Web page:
There is a need to reevaluate the significance of fathers and to recognize that their worth in their children’s lives is equal to that of mothers. Regardless of the eminence of the mother-child bond, children who are close to their fathers are happier, more fulfilled and less anxious. According to the research, it is important to position the father within the larger context of family relationships. When nonresident fathers maintain parentlike contact, partake in an assortment of activities with their children and spend holidays together with their children, the children’s welfare is sustained. Positively involved fathers reduce their children’s probability of externalizing and internalizing difficulties, limit children’s school failures and avert children’s self-image problems during puberty. The social interactions between fathers and their children who are raised by a single parent are important predictors of healthy functioning in children in both cognitive and behavioral realms.

The transference of social capital between nonresident fathers and their children is calculated by the quality and quantity of involvement. High-quality father involvement is essential for children’s security because fathers who cultivate close relationships with their children are more effective in observing, teaching and communicating. When children sense love and care from their fathers, their sense of emotional security is reinforced. Emotional security helps children cope with stress and makes them less susceptible to anxiety and depression. When both parents are involved, children are more likely to respect and obey parental rules and imitate parental behavior.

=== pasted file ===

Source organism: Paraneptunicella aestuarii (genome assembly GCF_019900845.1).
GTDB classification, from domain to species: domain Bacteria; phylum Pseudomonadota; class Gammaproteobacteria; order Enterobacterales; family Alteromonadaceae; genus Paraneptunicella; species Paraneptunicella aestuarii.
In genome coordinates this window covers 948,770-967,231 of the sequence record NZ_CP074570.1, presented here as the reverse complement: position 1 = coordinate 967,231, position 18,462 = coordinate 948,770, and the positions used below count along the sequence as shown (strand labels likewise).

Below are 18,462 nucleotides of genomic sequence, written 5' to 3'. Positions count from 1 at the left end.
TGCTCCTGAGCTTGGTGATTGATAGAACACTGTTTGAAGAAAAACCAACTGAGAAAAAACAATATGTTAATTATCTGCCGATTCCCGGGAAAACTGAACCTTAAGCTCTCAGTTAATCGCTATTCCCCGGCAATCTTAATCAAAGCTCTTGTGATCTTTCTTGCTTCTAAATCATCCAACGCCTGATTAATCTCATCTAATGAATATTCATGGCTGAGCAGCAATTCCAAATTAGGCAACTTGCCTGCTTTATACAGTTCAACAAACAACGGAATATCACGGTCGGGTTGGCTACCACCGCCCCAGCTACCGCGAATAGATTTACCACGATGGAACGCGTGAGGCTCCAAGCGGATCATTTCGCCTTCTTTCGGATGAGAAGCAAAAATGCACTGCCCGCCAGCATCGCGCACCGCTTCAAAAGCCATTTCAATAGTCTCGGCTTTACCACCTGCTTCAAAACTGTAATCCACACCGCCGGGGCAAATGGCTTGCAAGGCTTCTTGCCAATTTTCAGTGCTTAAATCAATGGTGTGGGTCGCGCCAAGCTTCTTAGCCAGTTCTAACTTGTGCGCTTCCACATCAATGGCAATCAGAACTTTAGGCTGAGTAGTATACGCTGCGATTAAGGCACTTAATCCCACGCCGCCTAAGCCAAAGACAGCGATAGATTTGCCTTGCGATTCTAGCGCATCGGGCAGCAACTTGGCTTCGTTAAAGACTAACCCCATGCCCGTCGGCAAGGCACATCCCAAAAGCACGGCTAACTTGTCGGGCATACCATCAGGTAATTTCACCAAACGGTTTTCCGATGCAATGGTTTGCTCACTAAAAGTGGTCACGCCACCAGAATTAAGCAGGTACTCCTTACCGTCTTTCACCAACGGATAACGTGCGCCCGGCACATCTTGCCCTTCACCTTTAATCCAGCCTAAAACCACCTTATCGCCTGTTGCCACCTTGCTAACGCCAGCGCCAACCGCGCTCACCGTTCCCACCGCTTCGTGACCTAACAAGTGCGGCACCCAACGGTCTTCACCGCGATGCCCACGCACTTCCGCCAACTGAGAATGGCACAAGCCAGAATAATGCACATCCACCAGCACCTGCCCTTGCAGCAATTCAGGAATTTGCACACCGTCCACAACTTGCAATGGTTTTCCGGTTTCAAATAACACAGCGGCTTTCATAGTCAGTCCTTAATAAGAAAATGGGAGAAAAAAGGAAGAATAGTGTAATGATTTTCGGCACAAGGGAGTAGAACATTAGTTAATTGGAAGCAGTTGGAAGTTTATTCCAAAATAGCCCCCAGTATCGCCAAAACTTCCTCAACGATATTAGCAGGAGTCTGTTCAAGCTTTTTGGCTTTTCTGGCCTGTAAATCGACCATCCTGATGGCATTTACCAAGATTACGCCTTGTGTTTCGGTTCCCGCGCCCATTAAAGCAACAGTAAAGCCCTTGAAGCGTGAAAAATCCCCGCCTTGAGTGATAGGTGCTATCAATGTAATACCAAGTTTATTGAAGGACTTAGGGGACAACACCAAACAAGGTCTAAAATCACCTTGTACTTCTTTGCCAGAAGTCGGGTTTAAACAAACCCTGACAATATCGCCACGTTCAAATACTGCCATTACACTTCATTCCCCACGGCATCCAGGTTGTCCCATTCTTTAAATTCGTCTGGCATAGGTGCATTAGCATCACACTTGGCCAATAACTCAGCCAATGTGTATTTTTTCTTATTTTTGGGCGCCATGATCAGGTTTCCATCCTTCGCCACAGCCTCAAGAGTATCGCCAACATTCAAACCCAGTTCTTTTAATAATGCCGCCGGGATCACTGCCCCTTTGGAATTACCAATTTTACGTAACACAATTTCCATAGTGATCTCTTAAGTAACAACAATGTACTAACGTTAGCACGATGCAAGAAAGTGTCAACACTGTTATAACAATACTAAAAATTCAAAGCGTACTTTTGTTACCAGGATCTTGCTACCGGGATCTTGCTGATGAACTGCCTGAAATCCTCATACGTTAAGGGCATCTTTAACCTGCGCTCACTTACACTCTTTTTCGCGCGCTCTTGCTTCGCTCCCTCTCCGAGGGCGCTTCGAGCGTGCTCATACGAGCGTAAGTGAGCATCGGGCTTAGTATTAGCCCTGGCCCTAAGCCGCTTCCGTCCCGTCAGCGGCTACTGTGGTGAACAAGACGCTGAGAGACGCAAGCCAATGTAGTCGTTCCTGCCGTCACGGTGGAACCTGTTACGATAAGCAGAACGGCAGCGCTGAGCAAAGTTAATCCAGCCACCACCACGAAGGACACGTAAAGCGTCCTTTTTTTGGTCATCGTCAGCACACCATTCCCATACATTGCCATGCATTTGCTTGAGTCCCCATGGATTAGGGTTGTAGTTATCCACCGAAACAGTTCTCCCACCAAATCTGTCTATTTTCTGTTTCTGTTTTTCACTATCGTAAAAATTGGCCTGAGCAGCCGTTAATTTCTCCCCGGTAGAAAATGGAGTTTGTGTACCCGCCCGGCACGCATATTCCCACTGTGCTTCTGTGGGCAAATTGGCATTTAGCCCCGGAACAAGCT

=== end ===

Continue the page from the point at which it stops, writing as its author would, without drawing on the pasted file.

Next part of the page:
Studies of nonresident fathers often indicate positive correlations between father involvement, regular payment of child support and children’s behavioral adjustment, psychological welfare and academic achievement. Frequency of noncustodial father visits has been found to be linked to greater academic achievement, self-esteem, social competition and overall well-being of children. Father involvement is also positively related with children’s social capability, internal locus of control and capability to empathize. A father’s involvement in making key decisions that impacted his children also led to grown children looking to him for support. A longitudinal study of 12th-graders in divorced families found that children with recurrent contact with their fathers received more guidance and provision and were less depressed.